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What is a good way of passing an object as a parameter? In my code, I have been using references instead of pointers, and I would like to stick to this approach if possible. However, there is one case where this does not work properly:

class Resource {
    Resource(...) { //expensive resource initialization }
    ~Resource() { //destroy resource }
};

class User {
    User(const Resource & res) : res_(res) { //initialize user }
private:
    Resource res_;
}

void Init() {
    Resource res(...);
    User user = new User(res);
} //res is destroyed - along with its associated resource
//user can no longer use the resource

Are there any best practices that should be used in such a scenario? The result I want to achieve is to destroy the Resource automatically when the User object is destroyed, but not rely on the User object to create the Resource itself. My feeling is that I should overload the copy constructor of Resource. Any other ideas?

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Do you want to share Resource object between User objects, or just have them created external to the User objects? –  msandiford Oct 30 '11 at 1:43
    
I need to share them between User objects as well. –  Dan Nestor Oct 30 '11 at 1:50
4  
Without knowing more about the design, I'm guessing you want something like shared_ptr, which is available in boost, tr1 or the c++11 standard, depending on the age of your tool chain. boost.org/doc/libs/1_47_0/libs/smart_ptr/shared_ptr.htm –  msandiford Oct 30 '11 at 1:55
    
Thanks, I will look into it. –  Dan Nestor Oct 30 '11 at 2:05
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1 Answer

up vote 1 down vote accepted

Your best shot is holding a shared_ptr<Resource> member in User class. But this requires the resource to be generated on the free (heap) memory.

class User {
  User(Resource * res) : res_ptr(res) { //initialize user }
private:
  shared_ptr<Resource> res_ptr;
}

void Init() {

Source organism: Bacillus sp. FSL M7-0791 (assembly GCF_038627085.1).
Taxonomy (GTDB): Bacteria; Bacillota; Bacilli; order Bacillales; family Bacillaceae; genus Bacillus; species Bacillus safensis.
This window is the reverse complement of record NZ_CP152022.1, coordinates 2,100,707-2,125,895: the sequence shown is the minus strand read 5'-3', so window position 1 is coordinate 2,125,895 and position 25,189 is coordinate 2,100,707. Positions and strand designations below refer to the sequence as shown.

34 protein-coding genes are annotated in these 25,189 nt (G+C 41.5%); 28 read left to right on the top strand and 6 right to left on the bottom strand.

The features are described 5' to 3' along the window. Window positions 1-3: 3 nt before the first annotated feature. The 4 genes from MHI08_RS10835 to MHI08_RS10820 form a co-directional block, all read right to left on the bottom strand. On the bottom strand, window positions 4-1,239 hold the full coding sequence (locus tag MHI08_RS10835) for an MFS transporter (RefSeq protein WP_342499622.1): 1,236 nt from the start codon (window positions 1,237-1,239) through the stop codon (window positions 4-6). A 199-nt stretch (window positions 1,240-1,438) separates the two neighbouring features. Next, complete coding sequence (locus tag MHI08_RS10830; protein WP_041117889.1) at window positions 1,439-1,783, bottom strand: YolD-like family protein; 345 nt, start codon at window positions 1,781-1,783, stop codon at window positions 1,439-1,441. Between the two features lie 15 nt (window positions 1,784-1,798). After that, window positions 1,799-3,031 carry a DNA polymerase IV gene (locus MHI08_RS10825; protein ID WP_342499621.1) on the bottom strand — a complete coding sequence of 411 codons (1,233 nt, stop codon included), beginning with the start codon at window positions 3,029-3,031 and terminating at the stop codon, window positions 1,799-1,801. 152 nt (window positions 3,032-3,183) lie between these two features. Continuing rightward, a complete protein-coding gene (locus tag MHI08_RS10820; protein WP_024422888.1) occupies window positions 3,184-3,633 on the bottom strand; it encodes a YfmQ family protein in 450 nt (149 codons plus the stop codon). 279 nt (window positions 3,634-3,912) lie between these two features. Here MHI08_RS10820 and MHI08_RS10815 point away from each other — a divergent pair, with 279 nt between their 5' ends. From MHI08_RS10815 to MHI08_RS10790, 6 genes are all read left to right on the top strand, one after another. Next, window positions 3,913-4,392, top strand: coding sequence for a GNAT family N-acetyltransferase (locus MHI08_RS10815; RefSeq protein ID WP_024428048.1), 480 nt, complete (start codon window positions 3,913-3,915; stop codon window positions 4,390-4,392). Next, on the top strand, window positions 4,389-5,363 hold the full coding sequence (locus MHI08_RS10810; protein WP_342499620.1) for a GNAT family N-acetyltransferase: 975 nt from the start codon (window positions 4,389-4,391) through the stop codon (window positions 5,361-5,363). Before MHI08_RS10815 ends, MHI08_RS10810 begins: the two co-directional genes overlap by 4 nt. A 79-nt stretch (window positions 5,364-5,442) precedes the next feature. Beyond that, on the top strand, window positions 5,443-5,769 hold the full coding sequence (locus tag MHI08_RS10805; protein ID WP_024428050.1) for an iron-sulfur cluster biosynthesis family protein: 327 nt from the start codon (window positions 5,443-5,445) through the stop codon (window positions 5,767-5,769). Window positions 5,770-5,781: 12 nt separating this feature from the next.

Resource * res = new Resource(...);
  User user = new User(res);
} 

Second approach is providing a fake copy constructor and a swap mechanism for Resource.

class Resource
{
private:
  explicit Resource(const Resource &); // disabled to avoid heavy copy.
  const Resource & operator = (const Resource & );
  int * int_res;
public:
  Resource() : int_res(new int(100)) { } 

  ~Resource()
  {
    if(int_res != NULL)
      delete int_res;
  }

  Resource(Resource & other) : int_res(NULL) 
  {
    this->swap(other);
  }

  void swap(Resource & other)
  {
    using std::swap;
    swap(int_res, other.int_res);
  }
};

class User
{
private:
  Resource resource;
  User();
  User(const User &);
  const User & operator = (const User &);
public:
  User(Resource & res) : resource(res) {  }
  ~User() { }
};

But this is dangerous and error-prone because after creating the user, you leave the resource in a zombie state. For this piece of code, all access to the int_res pointer, which is assgined to NULL, will give you access violation error.

The last approach I can explain is using a C++0x feature "move semantics".

class Resource
{
// ...
// ...
  // Replace with Resource(Resource & other)
  Resource(Resource && other) : int_res(NULL) //Move constructor
  {
    this->swap(other);
  }

  const Resource & operator = (Resource && other) // Move assignment operator
  {
      this->swap(other);
      return *this;
  }

  void swap(Resource & other)
  {
    using std::swap;
    swap(int_res, other.int_res);
  }
};

class User
{
private:
  Resource resource;
  User();
  User(const User &);
  const User & operator = (const User &);
public:
  User(Resource && res) : resource(std::move(res)) {  }
  ~User() { }
};

void Init() {
    Resource res(...);
    User user = new User(std::move(res));
}

This approach is some how safer. You don't have to deal with pointers and if you forget to write std::move, you will get a compiler error saying "you cannot bind a Resource instance to Resource&&" or "copy construtor of Resource is disabled."

&& emphasizes the object is temporary and is going to evaporate. So this approach is more suitable for scenarios where Resource is generated and returned by a function. If I were you I would make the constructor private and generate it with a friend function.

Resource GetResource(....)
{
  Resource res(...);
  return res;
}

void Init() 
{     
  User user = new User( GetResource(...) );
}

This piece of code is perfectly performant with "move semantics". You must learn it if you are able to write C++0x code. This and this are two good videos to start with.

share|improve this answer
    
User(Resource * res) : res_ptr(res) Don't mix and match -- either use shared_ptr<> or raw pointers, not a combination of both. –  ildjarn Nov 1 '11 at 0:39
    
@ildjarn: I am constructing a shared_ptr inside User class with a pointer to Resource. What is the downside of this? –  ali_bahoo Nov 1 '11 at 8:16
    
The downside is that Resource takes ownership of the raw pointer -- these semantics are not obvious. However, they would be if Resource took a shared_ptr<> rather than a raw pointer. –  ildjarn Nov 1 '11 at 13:33
    
Great response, thank you. –  Dan Nestor Nov 6 '11 at 2:06
    
If in class User I have a member of type Resource but I construct it in the initializer list of the User constructor, won't the Resource object be constructed before the User? Doesn't this mean that the Resource member will never be in a "zombie state"? Or is this not what you meant? –  Dan Nestor Nov 6 '11 at 2:08
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